The Grand Discussion

I happened across an interesting article after clinic today, and I puzzled over it on my way to try out yet another burrito restaurant. I have to agree whole heartedly with the author. Blogs are fantastic launch pads for conversation, but could use some help supporting and enhancing debate. The development of discussions surrounding a post is limited by the community that a given article can reach, and is further hindered because conversation will not exist in a singular forum where it would have its fullest growth.

Instant messaging and forums provide the truest conversation, but like blogs related conversations still may not find each other to interact. Aggregated options like Friendfeed offer the greatest opportunity for interaction and growth of discussions, but they mismanage the chance to build upon blogs’ abilities to spark dialogue. Without building the appropriate bridges between items, places like Friendfeed become nothing more than a threadless inbox of content.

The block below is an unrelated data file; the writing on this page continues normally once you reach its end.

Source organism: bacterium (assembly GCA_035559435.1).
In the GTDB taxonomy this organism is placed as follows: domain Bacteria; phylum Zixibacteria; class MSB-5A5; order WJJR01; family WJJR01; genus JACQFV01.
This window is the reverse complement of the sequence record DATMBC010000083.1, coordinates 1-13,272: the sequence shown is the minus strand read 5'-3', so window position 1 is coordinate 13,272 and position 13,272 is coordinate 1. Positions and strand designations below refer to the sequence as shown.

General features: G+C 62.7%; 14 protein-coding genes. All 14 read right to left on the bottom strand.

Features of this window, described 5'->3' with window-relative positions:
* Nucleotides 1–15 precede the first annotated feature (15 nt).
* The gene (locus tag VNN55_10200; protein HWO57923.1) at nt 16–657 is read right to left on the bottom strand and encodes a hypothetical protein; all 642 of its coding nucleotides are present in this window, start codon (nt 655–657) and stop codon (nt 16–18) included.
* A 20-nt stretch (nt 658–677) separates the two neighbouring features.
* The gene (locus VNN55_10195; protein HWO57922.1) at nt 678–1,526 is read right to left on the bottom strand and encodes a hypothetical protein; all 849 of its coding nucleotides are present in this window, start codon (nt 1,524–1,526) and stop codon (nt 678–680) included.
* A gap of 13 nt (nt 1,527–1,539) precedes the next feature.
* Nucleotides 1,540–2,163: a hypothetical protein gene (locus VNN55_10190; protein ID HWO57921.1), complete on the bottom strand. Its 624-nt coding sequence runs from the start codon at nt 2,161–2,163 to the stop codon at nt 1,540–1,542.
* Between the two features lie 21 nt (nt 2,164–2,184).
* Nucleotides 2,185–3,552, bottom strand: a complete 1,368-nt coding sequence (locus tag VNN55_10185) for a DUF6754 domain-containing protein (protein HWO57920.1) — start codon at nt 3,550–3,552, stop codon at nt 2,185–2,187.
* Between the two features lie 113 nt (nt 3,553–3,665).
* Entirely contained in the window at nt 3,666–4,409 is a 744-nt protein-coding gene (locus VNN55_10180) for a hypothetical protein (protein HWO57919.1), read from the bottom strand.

Conversations are streams and when you neglect their tributaries and distributaries you turn the stream into a pond. Sure when content is created within social aggregators the streams flow quite well, but the purpose of aggregators was and still is to pull items from across the web into one place. To really empower discussion, they need to aggregate into their site the comments and trackbacks along with the blog, allow for articles posted elsewhere to be linked to and designated as replies to existent blog posts, as well as allow for establishment within their site of real-time forums to discuss and/or interact with any content created or streamed to the aggregator. I think the foundation is in place to create something even more unique and powerful, but we aren’t there yet.


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